ACT rejects Governor's public housing reform bill

by Cheryl-Ann Pizza-Zeoli

FRIDAY, MARCH 8, 2013—On January 10, 2013, Governor Patrick filed a bill to consolidate the state’s 240 housing authorities into just six Regional Housing Authorities (RHAs). The Board of the Alliance of Cambridge Tenants (ACT) has voted to oppose the Governor’s bill.

The ACT Board’s March 2 vote expressed concern that the Governor’s proposal would harm the public housing and voucher programs and the rights of residents:

• By overriding local oversight, it undermines political support for housing programs

• It undermines the ability of tenants to organize and advocate for their neighbors

• It calls into question the contracts and future rights of the public housing workforce

Under the Governor’s plan, each RHA board would have nine members – six housing professionals, two tenant representatives and one labor representative – all appointed by the Governor. The tenant reps would be chosen from a pool of nominations submitted by recognized local public housing tenant organizations or councils in the region (one name per council). There would be no seats for voucher tenants. ACT would not be able to nominate a candidate to serve on the regional board.

What would happen to local control? Cities and towns would have the option of creating local housing commissions. The new commissioners would be residents of that city or town but not necessarily include any public housing or voucher tenants.

The local housing commission would have the power to approve certain actions of the RHA—such as sale of a development, sale of land, change in use of a building—and to provide advice on and review the annual operating and capital plan. If a city or town decided not to have a local housing commission, it would fall to the local planning board to be the local decision-makers.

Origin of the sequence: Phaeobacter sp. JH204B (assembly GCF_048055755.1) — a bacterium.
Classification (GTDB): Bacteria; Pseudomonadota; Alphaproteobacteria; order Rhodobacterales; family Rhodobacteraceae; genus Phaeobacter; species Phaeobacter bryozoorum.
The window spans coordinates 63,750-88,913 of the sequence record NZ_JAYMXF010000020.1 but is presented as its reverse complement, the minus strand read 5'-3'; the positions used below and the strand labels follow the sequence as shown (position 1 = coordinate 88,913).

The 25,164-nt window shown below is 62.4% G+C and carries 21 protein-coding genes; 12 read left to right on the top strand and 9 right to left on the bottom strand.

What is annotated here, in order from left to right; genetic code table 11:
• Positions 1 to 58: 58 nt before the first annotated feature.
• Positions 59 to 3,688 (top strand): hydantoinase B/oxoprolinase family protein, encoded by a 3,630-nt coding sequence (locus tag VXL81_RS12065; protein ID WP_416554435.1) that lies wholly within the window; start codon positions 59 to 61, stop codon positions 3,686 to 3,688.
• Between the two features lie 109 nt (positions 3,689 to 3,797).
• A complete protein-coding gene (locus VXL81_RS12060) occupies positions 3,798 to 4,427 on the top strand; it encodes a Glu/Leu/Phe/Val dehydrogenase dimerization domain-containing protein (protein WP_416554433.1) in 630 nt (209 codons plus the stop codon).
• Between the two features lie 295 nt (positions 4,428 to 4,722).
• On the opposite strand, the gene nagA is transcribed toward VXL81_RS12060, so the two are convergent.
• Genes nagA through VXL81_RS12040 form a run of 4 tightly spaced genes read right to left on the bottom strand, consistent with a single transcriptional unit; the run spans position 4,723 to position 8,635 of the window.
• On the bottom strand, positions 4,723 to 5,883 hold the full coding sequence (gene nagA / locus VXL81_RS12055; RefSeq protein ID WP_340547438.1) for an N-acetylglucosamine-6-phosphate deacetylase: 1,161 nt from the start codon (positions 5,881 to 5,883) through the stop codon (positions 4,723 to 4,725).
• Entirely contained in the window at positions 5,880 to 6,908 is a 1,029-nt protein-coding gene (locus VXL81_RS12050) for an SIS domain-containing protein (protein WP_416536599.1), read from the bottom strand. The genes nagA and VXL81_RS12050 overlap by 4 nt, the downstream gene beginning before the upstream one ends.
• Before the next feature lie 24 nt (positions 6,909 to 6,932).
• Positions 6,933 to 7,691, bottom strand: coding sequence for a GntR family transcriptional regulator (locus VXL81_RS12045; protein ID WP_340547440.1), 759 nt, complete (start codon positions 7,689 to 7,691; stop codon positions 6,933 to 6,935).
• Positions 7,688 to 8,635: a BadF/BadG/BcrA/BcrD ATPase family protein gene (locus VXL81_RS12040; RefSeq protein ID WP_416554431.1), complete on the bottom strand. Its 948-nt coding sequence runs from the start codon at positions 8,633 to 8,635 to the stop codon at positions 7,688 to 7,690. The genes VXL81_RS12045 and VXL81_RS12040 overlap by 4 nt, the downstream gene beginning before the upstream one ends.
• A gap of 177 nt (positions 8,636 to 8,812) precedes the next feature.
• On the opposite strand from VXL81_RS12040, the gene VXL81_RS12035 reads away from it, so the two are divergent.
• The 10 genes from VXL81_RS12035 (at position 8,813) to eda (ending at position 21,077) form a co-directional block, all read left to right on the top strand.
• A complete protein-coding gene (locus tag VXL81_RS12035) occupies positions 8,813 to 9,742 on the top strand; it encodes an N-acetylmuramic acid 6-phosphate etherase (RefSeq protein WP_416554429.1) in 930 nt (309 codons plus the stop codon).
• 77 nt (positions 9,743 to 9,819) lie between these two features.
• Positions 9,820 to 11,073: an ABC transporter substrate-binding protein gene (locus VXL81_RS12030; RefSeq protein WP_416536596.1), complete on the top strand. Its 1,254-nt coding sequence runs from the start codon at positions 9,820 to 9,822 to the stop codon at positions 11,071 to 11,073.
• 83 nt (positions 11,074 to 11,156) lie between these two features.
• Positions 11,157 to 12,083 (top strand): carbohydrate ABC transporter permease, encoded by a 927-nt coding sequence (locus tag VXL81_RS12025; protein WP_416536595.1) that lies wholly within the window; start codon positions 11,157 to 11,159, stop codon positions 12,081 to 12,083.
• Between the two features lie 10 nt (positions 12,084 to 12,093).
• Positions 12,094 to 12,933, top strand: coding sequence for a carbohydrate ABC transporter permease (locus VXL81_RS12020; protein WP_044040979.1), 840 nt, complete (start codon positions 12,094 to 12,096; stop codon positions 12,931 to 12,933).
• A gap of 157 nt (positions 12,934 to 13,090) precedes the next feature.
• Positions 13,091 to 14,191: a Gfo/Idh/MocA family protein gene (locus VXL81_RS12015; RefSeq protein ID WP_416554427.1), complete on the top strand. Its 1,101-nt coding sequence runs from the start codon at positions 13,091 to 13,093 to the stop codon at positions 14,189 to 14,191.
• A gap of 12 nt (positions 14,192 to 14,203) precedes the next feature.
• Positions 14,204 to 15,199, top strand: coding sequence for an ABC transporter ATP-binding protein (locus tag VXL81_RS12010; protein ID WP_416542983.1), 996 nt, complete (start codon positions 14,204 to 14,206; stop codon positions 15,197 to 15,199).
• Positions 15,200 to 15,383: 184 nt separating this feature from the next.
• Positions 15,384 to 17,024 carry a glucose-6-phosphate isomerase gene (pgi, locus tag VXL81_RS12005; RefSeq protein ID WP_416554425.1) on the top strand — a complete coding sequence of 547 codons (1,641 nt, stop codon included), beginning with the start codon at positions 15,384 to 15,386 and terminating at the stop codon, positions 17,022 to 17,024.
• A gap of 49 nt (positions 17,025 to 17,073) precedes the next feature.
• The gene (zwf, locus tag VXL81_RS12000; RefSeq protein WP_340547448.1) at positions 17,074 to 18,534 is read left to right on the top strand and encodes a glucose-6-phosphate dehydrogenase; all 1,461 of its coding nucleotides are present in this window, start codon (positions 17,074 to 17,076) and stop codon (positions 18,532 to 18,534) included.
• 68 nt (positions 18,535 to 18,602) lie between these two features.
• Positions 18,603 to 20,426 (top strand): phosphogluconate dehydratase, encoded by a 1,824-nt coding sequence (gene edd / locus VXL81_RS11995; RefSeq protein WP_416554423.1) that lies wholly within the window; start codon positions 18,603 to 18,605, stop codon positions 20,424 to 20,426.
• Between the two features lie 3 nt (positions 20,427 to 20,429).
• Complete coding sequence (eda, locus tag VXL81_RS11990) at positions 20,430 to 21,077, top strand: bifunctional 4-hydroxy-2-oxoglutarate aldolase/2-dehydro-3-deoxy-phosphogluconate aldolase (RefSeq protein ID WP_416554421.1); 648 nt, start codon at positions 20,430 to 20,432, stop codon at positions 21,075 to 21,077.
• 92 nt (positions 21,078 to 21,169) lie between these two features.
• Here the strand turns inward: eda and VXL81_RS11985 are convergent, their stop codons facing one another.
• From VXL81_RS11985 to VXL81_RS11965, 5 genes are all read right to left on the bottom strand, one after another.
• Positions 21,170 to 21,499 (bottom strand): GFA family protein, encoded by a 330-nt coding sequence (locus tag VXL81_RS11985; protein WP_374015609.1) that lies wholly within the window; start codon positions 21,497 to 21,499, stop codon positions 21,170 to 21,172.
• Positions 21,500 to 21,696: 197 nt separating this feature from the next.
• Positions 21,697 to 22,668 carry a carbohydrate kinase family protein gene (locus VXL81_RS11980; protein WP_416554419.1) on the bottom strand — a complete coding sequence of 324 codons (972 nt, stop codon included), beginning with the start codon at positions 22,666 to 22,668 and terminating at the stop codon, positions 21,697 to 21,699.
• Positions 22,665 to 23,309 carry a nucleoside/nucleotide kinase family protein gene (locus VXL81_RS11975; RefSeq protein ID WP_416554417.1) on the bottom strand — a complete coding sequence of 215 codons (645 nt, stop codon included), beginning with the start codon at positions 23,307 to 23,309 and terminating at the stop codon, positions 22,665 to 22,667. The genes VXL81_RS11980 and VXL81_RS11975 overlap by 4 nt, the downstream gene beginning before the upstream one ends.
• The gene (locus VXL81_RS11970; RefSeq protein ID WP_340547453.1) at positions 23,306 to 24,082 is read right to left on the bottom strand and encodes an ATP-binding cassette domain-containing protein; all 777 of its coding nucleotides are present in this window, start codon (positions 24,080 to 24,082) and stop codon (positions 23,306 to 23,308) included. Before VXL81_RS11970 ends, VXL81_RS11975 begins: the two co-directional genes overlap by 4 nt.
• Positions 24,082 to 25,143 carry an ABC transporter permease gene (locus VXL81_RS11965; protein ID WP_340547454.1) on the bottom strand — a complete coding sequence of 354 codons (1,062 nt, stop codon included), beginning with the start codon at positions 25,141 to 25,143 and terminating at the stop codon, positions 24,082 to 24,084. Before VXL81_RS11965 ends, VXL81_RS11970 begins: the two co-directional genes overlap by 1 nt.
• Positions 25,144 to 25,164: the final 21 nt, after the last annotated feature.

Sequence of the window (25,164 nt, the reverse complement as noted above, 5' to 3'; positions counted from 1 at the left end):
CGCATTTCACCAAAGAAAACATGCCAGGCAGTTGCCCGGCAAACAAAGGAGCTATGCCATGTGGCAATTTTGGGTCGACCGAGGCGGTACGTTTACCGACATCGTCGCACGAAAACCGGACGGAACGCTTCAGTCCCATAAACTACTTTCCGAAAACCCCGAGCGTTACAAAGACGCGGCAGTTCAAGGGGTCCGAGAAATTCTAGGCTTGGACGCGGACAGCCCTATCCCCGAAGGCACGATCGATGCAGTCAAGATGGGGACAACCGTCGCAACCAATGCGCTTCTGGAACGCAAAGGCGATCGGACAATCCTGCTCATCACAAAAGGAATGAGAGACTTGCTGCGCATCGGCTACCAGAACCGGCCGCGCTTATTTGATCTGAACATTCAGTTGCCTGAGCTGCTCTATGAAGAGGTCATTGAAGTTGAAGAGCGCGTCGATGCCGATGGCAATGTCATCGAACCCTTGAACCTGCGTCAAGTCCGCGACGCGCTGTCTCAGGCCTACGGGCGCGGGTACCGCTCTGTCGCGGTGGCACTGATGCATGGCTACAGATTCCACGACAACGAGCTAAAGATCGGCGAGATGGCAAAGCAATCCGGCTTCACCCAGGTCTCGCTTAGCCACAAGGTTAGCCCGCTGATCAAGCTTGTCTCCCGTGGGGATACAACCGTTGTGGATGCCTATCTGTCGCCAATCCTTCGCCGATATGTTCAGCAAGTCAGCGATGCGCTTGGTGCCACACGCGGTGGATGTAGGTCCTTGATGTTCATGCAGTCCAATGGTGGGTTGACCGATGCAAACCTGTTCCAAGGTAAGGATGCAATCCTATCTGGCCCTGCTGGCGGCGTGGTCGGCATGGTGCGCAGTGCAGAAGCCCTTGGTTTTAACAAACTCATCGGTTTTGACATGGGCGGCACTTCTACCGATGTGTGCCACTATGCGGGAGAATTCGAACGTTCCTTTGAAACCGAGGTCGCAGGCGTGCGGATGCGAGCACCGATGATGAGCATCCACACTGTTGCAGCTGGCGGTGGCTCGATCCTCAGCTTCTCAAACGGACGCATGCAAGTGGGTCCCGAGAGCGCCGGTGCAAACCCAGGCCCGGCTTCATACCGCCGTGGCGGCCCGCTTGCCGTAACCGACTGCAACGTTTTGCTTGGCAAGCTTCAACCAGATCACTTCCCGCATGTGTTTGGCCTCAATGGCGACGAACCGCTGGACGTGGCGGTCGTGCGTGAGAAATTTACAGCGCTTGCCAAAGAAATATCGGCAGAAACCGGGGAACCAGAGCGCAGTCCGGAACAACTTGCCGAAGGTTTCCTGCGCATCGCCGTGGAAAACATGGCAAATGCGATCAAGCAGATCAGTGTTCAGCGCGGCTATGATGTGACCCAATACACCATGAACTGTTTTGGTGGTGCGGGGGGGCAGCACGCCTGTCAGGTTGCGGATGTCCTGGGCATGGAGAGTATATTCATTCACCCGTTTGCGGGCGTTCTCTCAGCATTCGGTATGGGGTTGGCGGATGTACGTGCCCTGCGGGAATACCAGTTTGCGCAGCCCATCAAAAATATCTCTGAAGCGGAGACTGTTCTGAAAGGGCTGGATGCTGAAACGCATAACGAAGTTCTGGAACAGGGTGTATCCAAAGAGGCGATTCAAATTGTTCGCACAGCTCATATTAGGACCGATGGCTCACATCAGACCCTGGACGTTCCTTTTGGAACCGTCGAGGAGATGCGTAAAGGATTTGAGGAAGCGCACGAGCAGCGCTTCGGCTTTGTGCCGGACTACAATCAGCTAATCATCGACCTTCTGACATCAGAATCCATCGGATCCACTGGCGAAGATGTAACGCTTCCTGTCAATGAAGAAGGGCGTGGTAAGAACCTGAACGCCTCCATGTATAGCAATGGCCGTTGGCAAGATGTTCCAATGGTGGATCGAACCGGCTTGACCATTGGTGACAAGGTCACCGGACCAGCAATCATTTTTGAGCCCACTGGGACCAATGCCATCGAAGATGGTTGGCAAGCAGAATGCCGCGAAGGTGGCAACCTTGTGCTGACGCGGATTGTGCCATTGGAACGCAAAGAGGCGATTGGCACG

Under a regional structure, it would become almost impossible for local tenant organizations like ACT to engage in policy discussions or assist tenants with grievances. The working relationships we have built with CHA staff would be marginalized.

The Governor’s bill ignored the recommendations of his own public housing reform commission which had proposed consolidating management functions of smaller housing authorities while retaining local housing authorities with their boards.

The Massachusetts chapter of the National Association of Housing and Redevelopment Officials (NAHRO) strongly opposes the Governor’s bill. They make the point that all housing authorities shouldn’t take the rap for what happened in Chelsea.

NAHRO has filed a counter-proposal that uses a collaborative approach; larger housing authorities would negotiate management and service agreements with smaller and medium sized authorities.

It’s not exactly clear how regionalization would work for the state’s two local Moving To Work (MTW) housing authorities, Cambridge and Holyoke. MTW is a federal (HUD) program that allows some local housing authorities to operate under their own special rules. Would CHA be “consolidated” into one of the new regions? If yes, would CHA get to wag the dog in that region and set policy for other communities?

At the January 23 meeting of the CHA Board of Commissioners, Commissioner Jim Stockard announced, “I’m a fan of this leap.” The current management system is “silly.” Texas is the only state with more housing authorities than Massachusetts. As Stockard noted, he was “not in quite the same place” as CHA Executive Director Greg Russ. Stockard, who is the Governor’s appointee on the CHA Board, declared that he would pick Russ as one of the six regional directors.

According to Russ, HUD is making noise about regionalizing housing authorities across the country. Some small housing authorities have already given their voucher programs back to HUD, which is a type of economic regionalization. Russ predicted, “What Massachusetts does will influence what happens nationally.”

So far there is little support in the legislature for Governor Patrick on this one. CHA officials have told us the bill is “dead in the water.” Several observers say they expect the political bickering to go on for the eighteen months remaining in the current legislative session. They believe the outcome will be some sort of compromise.

There is no doubt that the Governor has set off a debate about the real meaning public housing “reform” among housing advocates, residents, organizers, and professionals. The Citizens Housing and Planning Association (CHAPA), the state’s broadest housing policy umbrella group, has produced a useful summary comparing the provisions of the Patrick and NAHRO bills with the recommendations of the Governor’s Commission.

You can read the CHAPA summary here.

Rep. Kevin Honan, co-chair of the Joint Committee on Housing, plans to hold legislative hearings on the bills in seven communities across the state.